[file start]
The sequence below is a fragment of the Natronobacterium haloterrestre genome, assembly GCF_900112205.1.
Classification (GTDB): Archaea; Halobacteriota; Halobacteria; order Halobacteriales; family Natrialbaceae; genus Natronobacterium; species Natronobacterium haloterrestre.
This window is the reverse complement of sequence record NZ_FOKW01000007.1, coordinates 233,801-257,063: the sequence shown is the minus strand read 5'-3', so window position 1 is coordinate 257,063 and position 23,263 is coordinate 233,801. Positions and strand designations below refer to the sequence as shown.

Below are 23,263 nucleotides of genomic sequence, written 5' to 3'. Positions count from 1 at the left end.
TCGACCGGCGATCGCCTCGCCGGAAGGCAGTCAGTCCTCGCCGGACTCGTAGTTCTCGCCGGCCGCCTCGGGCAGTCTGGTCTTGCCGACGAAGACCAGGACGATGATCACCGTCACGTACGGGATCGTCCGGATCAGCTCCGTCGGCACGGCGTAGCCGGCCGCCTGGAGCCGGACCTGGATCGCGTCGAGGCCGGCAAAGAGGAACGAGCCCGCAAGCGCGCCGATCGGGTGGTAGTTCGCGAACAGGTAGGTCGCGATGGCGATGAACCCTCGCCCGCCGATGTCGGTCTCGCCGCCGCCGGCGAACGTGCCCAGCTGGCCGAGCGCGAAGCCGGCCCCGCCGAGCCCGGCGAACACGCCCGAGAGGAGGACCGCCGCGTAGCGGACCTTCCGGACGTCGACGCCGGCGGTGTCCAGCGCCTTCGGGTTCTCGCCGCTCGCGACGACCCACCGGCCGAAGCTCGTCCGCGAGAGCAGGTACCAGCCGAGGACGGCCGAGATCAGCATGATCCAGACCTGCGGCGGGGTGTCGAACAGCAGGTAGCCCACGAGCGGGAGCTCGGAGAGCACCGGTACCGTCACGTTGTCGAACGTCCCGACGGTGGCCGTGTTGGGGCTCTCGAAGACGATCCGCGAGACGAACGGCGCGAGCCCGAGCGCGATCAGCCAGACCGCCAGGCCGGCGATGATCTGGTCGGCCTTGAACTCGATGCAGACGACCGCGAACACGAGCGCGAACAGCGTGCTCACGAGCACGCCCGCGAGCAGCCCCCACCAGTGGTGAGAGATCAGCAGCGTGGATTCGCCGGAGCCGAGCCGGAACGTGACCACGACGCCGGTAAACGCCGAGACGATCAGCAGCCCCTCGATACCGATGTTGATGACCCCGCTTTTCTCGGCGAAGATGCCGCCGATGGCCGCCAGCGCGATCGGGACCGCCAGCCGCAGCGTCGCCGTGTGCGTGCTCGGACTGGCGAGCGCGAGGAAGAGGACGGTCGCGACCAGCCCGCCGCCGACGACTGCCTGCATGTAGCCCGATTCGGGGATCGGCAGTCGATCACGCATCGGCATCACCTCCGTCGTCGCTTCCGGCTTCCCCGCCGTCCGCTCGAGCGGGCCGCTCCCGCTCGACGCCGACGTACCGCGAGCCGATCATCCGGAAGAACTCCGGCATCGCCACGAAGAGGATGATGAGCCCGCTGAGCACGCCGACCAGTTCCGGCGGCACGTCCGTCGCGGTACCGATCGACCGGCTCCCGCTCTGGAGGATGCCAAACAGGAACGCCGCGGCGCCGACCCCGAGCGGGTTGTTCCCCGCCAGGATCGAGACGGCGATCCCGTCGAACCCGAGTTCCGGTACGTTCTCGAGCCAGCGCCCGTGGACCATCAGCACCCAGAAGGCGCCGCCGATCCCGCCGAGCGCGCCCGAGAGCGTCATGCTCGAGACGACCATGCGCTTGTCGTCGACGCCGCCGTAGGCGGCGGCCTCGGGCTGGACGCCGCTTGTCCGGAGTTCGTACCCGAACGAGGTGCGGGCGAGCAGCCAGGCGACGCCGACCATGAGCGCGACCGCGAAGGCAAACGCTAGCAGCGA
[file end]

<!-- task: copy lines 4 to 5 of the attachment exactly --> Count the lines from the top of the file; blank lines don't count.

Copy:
Below are 23,263 nucleotides of genomic sequence, written 5' to 3'. Positions count from 1 at the left end.
TCGACCGGCGATCGCCTCGCCGGAAGGCAGTCAGTCCTCGCCGGACTCGTAGTTCTCGCCGGCCGCCTCGGGCAGTCTGGTCTTGCCGACGAAGACCAGGACGATGATCACCGTCACGTACGGGATCGTCCGGATCAGCTCCGTCGGCACGGCGTAGCCGGCCGCCTGGAGCCGGACCTGGATCGCGTCGAGGCCGGCAAAGAGGAACGAGCCCGCAAGCGCGCCGATCGGGTGGTAGTTCGCGAACAGGTAGGTCGCGATGGCGATGAACCCTCGCCCGCCGATGTCGGTCTCGCCGCCGCCGGCGAACGTGCCCAGCTGGCCGAGCGCGAAGCCGGCCCCGCCGAGCCCGGCGAACACGCCCGAGAGGAGGACCGCCGCGTAGCGGACCTTCCGGACGTCGACGCCGGCGGTGTCCAGCGCCTTCGGGTTCTCGCCGCTCGCGACGACCCACCGGCCGAAGCTCGTCCGCGAGAGCAGGTACCAGCCGAGGACGGCCGAGATCAGCATGATCCAGACCTGCGGCGGGGTGTCGAACAGCAGGTAGCCCACGAGCGGGAGCTCGGAGAGCACCGGTACCGTCACGTTGTCGAACGTCCCGACGGTGGCCGTGTTGGGGCTCTCGAAGACGATCCGCGAGACGAACGGCGCGAGCCCGAGCGCGATCAGCCAGACCGCCAGGCCGGCGATGATCTGGTCGGCCTTGAACTCGATGCAGACGACCGCGAACACGAGCGCGAACAGCGTGCTCACGAGCACGCCCGCGAGCAGCCCCCACCAGTGGTGAGAGATCAGCAGCGTGGATTCGCCGGAGCCGAGCCGGAACGTGACCACGACGCCGGTAAACGCCGAGACGATCAGCAGCCCCTCGATACCGATGTTGATGACCCCGCTTTTCTCGGCGAAGATGCCGCCGATGGCCGCCAGCGCGATCGGGACCGCCAGCCGCAGCGTCGCCGTGTGCGTGCTCGGACTGGCGAGCGCGAGGAAGAGGACGGTCGCGACCAGCCCGCCGCCGACGACTGCCTGCATGTAGCCCGATTCGGGGATCGGCAGTCGATCACGCATCGGCATCACCTCCGTCGTCGCTTCCGGCTTCCCCGCCGTCCGCTCGAGCGGGCCGCTCCCGCTCGACGCCGACGTACCGCGAGCCGATCATCCGGAAGAACTCCGGCATCGCCACGAAGAGGATGATGAGCCCGCTGAGCACGCCGACCAGTTCCGGCGGCACGTCCGTCGCGGTACCGATCGACCGGCTCCCGCTCTGGAGGATGCCAAACAGGAACGCCGCGGCGCCGACCCCGAGCGGGTTGTTCCCCGCCAGGATCGAGACGGCGATCCCGTCGAACCCGAGTTCCGGTACGTTCTCGAGCCAGCGCCCGTGGACCATCAGCACCCAGAAGGCGCCGCCGATCCCGCCGAGCGCGCCCGAGAGCGTCATGCTCGAGACGACCATGCGCTTGTCGTCGACGCCGCCGTAGGCGGCGGCCTCGGGCTGGACGCCGCTTGTCCGGAGTTCGTACCCGAACGAGGTGCGGGCGAGCAGCCAGGCGACGCCGACCATGAGCGCGACCGCGAAGGCAAACGCTAGCAGCGA